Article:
- Credentials program. Credentials programs nurture the
community's super-users who appreciate recognition for their
dedication and expertise. This important segment of the community
will become regular contributors of success stories and blog
entries in later phases of community. Rewards such as a
certificate, title, lapel pin, or job-related tool enable
credentialed users to be easily identified by their peers and
tapped for knowledge outside of the training space.
Phase 2: Two-Way Communication
With two-way communication, learners share knowledge with each
other through a filter: the training program manager. Two-way
communication is similar to what happens in a classroom when a
trainer tells anecdotes about other users who have successfully
applied the information or skill being taught. Learners in the
classroom benefit from the real-life examples of their peers, even
though those peers are not in the room with them to share the
Two-way communication builds on the foundation set in Phase 1. In
this phase, users can participate more actively in the site and in
their own knowledge acquisition. Leaders emerge for later
community-building efforts, and you are able to gather more
statistics about users' willingness to participate in
Develop two-way communication by soliciting information from users
and selectively publishing that information to the site. In most
two-way communication programs, user responses are edited to meet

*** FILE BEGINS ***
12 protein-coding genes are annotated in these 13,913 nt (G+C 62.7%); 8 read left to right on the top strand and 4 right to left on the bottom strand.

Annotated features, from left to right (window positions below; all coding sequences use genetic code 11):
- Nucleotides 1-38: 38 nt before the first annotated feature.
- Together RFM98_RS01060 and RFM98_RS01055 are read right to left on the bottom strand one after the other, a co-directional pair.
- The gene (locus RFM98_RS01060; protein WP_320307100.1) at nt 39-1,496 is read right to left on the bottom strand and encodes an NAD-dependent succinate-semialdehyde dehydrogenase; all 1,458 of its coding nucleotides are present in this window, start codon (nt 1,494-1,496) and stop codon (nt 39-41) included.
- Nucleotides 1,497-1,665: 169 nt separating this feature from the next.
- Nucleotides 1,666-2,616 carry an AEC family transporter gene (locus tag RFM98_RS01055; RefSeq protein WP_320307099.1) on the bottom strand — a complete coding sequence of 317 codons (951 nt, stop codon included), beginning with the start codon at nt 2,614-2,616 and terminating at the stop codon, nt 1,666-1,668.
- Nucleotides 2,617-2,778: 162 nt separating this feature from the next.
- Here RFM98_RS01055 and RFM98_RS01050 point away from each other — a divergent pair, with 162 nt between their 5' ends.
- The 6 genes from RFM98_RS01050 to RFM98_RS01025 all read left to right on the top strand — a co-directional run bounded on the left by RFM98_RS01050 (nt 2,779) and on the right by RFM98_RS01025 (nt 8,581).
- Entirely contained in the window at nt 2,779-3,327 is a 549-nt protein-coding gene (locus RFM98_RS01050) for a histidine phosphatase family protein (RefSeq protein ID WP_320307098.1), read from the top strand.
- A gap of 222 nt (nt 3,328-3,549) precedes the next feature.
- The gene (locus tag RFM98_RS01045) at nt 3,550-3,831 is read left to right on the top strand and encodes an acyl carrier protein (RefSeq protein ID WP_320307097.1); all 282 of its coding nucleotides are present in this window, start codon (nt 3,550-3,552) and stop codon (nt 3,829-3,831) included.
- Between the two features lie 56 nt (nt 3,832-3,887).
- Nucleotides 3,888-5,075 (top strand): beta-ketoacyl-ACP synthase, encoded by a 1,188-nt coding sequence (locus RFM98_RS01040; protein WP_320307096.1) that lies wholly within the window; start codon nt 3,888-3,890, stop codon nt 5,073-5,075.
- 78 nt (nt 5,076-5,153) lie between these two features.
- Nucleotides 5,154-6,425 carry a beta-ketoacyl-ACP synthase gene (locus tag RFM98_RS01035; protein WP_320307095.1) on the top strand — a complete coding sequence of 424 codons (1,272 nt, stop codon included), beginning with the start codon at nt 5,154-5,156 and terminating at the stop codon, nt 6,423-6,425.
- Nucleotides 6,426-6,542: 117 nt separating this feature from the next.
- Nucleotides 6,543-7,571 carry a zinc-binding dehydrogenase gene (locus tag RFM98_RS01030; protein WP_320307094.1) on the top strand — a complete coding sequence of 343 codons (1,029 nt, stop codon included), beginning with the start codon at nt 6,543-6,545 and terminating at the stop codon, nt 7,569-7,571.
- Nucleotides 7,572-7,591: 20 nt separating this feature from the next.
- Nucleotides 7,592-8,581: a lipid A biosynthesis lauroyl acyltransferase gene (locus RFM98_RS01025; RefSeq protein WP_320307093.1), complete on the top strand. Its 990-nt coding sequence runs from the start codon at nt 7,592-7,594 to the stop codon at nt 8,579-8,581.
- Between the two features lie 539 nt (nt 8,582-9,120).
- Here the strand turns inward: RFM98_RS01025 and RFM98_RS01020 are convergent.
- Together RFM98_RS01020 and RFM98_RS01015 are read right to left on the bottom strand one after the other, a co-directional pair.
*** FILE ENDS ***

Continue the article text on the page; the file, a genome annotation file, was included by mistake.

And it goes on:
specific goals before publishing. Some additional methods:
- Success Stories. Users submit stories of successful application
of techniques and information taught in the training program.
Publish the best stories on the site, along with the name and
location of the user who submitted the story.
- Ask the Expert. Users submit questions to an expert. Post
questions and answers on the site, along with the name and location
of the user who sent the question.
- Knowledge Exchange. Post questions from users and solicit
responses from other users. Publish expert responses, along with
the names and locations of the users who submitted them.
Phase 3: Active Community
In an active community, participants communicate with one another
through the site without intervention or heavy censorship from the
training program manager. In a true active community, users feel
comfortable enough to speak about challenges they face on the job,
as well as the quality of education on the training site. Users
begin to know of each other by name, even if that name is just a
nickname, and your site becomes the place to go for anything and
everything related to your initiative, product or brand.
You can facilitate active community with such features as
- blogs, which give users the ability to add comments to articles
- message boards, which allow users to discuss topics you create.
If you feel really brave, allow users (or certain super-users) to
initiate new discussions. Be aware that if you provide too much
moderator interference, users will lose their trust in the site,
leaving your boards empty. If you can't let go and let users have a
somewhat free discussion, you are best off sticking with two-way
Principles for a Successful Community
No matter which phase you're at, your community-building efforts
will be most successful if you adhere to five key principles.
1. Leave room for the voice of the local
There is such a thing as being "too global." Remember that your
audience might consist of several communities. For example, my
primary audience is retail sales representatives in an indirect